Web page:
Not an Oxymoron
Who has time to let relationships unfold? Who feels safe, doing that? Not me.
Ever since I began facilitating programs for new executives, new managers and emerging leaders at work, and ever since I enrolled in grad school, I've been trying to learn what I could about the participants and my classmates prior to meeting them face to face for the first time.
With the participants, it was a matter of looking up their behind-the-firewall, online profile, to see their role and any of their activity with internal online communities. With classmates, it was about looking them up on Facebook, to see whatever I could, depending on their privacy settings.
Was I being prepared, or controlling? Curious, or anxious?
For the participants, I felt that I was doing extra preparation, to understand their business mission and role, and their degree of Web 2.0 adoption. With classmates, perhaps I was being a bit voyeuristic. But why? I told myself that it was my intense interest in connecting with other people that made me try to find things I had in common with them, or at least activities of theirs that interested me...but when I confessed what I do to my most recent cohort of classmates, I felt kinda creepy, and I think a number of them were a bit creeped out as well.
Do I have an extraordinary need to be known by, and to know, others? Or is this behavior of an irredeemable control-queen/king? I mean, by posting what some might consider my every thought on my blogs (IBM and public), Twitter and Facebook profiles, am I doing so in order not to be surprised by anyone's unexpected inquiry, to avoid feeling caught off-guard? If I tell you everything upfront, can we streamline our relationship? Or can we avoid a relationship altogether if what I tell you repels you?
Of course, what interests me most is your reaction to what I share, which most of the time, you do not tell me. For example, a colleague from a faraway country, who's also a friend on Facebook, was visiting my work-site the other day and told me, "I love your status messages. When you talk about going swimming, it reminds me that I need to get to the gym. I feel like I'm close with you, just by getting to see your daily updates...." If we had not seen each other, would she have ever told me that?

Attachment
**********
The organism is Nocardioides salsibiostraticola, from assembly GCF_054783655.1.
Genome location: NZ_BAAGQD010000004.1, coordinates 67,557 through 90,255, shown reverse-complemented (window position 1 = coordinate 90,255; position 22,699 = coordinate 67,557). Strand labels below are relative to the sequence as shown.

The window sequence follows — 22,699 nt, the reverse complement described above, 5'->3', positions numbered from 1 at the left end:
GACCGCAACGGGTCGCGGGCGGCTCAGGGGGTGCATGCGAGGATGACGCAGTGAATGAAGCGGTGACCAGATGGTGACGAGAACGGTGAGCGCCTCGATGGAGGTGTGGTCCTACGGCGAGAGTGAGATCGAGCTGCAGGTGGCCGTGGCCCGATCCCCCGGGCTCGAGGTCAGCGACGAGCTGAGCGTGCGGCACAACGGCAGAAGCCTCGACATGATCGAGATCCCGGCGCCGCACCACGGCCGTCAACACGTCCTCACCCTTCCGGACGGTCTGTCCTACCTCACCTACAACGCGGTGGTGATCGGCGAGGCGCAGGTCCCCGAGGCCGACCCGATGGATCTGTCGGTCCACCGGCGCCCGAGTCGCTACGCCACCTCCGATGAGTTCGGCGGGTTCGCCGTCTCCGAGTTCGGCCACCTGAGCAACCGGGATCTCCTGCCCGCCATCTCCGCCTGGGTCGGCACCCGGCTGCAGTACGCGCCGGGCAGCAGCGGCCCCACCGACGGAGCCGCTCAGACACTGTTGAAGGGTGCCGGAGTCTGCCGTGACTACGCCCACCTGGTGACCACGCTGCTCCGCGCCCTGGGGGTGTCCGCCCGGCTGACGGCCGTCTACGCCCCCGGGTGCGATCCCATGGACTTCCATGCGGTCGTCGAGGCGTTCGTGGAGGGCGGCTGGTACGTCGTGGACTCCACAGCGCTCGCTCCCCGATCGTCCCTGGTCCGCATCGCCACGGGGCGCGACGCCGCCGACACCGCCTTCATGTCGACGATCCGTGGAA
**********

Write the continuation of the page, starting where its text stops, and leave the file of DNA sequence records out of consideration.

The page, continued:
Or am I paradoxically private -- trying to manage what you think of me by serving up all sorts of my thoughts, to distract you from asking questions about features of me you don't yet know or understand, and which I might be too uncomfortable to answer?
Of course, the work I'm doing of letting myself be known and of exploring how others portray themselves is all an illusion of control, perhaps...but maybe not as much of an illusion as some might think, since, according to Jeffrey Rosen in "The Web Means the End of Forgetting:"
A recent study suggests that people on Facebook and other social-networking sites express their real personalities, despite the widely held assumption that people try online to express an enhanced or idealized impression of themselves. Samuel Gosling, the University of Texas, Austin, psychology professor who conducted the study, told the Facebook blog, “We found that judgments of people based on nothing but their Facebook profiles correlate pretty strongly with our measure of what that person is really like, and that measure consists of both how the profile owner sees him or herself and how that profile owner’s friends see the profile owner.”How much of my online activity is fear-based? Am I just the other side of the coin of the people, who avoid expressing themselves in online venues altogether?
By comparing the online profiles of college-aged people in the United States and Germany with their actual personalities and their idealized personalities, or how they wanted to see themselves, Gosling found that the online profiles conveyed “rather accurate images of the profile owners, either because people aren’t trying to look good or because they are trying and failing to pull it off.” (Personality impressions based on the online profiles were most accurate for extroverted people and least accurate for neurotic people, who cling tenaciously to an idealized self-image.)